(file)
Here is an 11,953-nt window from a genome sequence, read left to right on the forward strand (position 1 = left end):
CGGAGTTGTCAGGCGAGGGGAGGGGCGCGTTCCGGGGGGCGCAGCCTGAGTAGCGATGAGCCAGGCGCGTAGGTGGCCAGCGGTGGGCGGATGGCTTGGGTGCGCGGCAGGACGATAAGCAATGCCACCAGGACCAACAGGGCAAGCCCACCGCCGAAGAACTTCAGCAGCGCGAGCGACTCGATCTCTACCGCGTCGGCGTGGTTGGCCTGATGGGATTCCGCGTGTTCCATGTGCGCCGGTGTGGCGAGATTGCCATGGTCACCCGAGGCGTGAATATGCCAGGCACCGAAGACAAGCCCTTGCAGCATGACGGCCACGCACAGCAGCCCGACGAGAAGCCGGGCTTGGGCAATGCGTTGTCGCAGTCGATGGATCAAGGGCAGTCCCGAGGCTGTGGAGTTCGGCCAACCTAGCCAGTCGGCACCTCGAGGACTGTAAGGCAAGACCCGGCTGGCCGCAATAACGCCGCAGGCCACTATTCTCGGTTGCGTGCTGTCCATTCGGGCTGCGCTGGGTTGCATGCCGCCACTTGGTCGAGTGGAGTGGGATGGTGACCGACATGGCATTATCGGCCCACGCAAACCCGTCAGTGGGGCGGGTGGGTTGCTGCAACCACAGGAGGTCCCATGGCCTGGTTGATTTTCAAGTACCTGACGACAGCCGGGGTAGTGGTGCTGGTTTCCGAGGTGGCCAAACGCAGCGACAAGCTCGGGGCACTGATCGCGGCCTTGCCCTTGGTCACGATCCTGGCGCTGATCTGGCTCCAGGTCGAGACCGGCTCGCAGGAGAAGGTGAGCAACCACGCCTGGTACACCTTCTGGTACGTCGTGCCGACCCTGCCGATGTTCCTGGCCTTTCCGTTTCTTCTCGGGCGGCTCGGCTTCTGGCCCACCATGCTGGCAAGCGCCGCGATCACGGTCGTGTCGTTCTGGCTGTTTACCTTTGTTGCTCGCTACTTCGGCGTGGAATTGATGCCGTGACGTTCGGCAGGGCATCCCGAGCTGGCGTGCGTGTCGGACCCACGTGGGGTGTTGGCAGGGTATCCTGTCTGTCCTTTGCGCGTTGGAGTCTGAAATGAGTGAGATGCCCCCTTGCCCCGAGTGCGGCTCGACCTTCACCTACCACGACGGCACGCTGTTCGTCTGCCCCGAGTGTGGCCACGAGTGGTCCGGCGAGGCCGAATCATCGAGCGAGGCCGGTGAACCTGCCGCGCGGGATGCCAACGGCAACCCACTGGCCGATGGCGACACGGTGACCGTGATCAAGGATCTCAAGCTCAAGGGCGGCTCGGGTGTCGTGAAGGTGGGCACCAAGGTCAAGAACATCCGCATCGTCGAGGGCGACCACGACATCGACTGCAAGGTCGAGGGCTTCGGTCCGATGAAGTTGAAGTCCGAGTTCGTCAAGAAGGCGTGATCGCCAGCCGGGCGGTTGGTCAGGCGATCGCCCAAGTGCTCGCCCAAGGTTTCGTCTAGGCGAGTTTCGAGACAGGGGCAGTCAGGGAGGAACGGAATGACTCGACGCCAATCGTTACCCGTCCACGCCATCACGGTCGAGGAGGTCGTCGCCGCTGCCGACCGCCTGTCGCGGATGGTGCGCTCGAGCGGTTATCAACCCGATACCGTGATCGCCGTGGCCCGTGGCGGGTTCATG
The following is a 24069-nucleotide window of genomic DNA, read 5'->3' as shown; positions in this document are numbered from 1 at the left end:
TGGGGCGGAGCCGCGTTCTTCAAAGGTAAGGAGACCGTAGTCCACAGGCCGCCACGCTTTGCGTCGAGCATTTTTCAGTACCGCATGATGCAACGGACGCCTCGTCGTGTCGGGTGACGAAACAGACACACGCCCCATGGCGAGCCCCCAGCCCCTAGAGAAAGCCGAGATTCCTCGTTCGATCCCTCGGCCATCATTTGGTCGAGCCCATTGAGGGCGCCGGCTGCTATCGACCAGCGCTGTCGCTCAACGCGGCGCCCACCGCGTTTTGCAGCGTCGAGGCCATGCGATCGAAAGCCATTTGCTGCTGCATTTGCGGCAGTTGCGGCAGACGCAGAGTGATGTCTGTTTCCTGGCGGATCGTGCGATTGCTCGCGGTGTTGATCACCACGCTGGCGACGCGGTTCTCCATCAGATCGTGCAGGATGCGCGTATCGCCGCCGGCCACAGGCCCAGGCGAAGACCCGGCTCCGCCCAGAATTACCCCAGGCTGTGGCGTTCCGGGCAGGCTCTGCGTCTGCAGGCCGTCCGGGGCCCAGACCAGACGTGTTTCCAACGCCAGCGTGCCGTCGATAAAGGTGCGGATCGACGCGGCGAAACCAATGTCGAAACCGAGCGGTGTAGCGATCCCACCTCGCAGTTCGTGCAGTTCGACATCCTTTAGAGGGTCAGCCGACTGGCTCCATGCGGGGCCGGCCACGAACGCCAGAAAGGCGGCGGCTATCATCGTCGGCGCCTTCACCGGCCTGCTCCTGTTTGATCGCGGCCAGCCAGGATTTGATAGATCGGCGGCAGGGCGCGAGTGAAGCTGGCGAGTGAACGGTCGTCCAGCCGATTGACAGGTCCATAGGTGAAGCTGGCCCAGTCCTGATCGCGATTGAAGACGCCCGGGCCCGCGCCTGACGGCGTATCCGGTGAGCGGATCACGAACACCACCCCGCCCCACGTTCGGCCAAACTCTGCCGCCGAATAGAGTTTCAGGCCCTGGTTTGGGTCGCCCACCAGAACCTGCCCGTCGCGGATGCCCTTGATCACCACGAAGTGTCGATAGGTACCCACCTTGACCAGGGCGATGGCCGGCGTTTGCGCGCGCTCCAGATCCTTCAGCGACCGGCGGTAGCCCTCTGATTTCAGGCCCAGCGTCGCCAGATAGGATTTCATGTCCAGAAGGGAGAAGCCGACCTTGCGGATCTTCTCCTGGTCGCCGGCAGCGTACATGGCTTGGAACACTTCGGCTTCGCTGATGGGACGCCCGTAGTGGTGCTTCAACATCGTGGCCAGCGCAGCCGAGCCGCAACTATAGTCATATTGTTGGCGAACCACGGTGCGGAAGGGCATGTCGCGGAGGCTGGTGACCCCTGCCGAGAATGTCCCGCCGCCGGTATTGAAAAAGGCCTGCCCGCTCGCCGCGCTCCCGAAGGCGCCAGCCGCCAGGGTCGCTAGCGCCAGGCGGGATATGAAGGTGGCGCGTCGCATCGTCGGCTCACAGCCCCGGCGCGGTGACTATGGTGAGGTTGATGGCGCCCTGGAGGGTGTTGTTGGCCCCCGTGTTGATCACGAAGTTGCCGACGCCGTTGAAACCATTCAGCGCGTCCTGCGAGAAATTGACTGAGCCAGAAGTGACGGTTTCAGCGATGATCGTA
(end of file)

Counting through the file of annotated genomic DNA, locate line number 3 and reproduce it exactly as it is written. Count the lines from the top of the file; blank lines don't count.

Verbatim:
The following is a 24069-nucleotide window of genomic DNA, read 5'->3' as shown; positions in this document are numbered from 1 at the left end: